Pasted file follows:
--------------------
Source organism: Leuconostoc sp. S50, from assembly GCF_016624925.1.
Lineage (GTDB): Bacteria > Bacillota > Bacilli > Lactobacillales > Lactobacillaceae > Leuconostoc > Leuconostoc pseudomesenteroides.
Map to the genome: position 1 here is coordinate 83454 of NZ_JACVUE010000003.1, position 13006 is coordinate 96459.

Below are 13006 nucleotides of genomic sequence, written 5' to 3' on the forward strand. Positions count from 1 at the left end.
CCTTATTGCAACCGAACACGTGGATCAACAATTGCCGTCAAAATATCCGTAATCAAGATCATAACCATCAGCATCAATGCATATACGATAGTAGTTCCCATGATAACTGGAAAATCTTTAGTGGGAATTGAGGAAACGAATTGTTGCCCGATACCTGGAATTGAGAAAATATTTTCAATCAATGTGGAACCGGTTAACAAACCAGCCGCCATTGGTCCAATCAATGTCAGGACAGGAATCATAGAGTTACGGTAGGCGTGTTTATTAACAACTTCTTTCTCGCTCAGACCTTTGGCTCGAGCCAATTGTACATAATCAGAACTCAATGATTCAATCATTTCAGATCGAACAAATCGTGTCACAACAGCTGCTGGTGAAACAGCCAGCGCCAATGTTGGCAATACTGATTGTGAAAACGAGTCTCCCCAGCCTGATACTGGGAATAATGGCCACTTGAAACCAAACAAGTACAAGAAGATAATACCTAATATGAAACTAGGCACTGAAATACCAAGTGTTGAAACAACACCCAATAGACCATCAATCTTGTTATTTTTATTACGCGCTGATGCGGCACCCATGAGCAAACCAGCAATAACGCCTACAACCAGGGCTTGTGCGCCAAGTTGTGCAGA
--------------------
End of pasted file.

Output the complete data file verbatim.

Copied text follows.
Source organism: Leuconostoc sp. S50, from assembly GCF_016624925.1.
Lineage (GTDB): Bacteria > Bacillota > Bacilli > Lactobacillales > Lactobacillaceae > Leuconostoc > Leuconostoc pseudomesenteroides.
Map to the genome: position 1 here is coordinate 83454 of NZ_JACVUE010000003.1, position 13006 is coordinate 96459.

Below are 13006 nucleotides of genomic sequence, written 5' to 3' on the forward strand. Positions count from 1 at the left end.
CCTTATTGCAACCGAACACGTGGATCAACAATTGCCGTCAAAATATCCGTAATCAAGATCATAACCATCAGCATCAATGCATATACGATAGTAGTTCCCATGATAACTGGAAAATCTTTAGTGGGAATTGAGGAAACGAATTGTTGCCCGATACCTGGAATTGAGAAAATATTTTCAATCAATGTGGAACCGGTTAACAAACCAGCCGCCATTGGTCCAATCAATGTCAGGACAGGAATCATAGAGTTACGGTAGGCGTGTTTATTAACAACTTCTTTCTCGCTCAGACCTTTGGCTCGAGCCAATTGTACATAATCAGAACTCAATGATTCAATCATTTCAGATCGAACAAATCGTGTCACAACAGCTGCTGGTGAAACAGCCAGCGCCAATGTTGGCAATACTGATTGTGAAAACGAGTCTCCCCAGCCTGATACTGGGAATAATGGCCACTTGAAACCAAACAAGTACAAGAAGATAATACCTAATATGAAACTAGGCACTGAAATACCAAGTGTTGAAACAACACCCAATAGACCATCAATCTTGTTATTTTTATTACGCGCTGATGCGGCACCCATGAGCAAACCAGCAATAACGCCTACAACCAGGGCTTGTGCGCCAAGTTGTGCAGA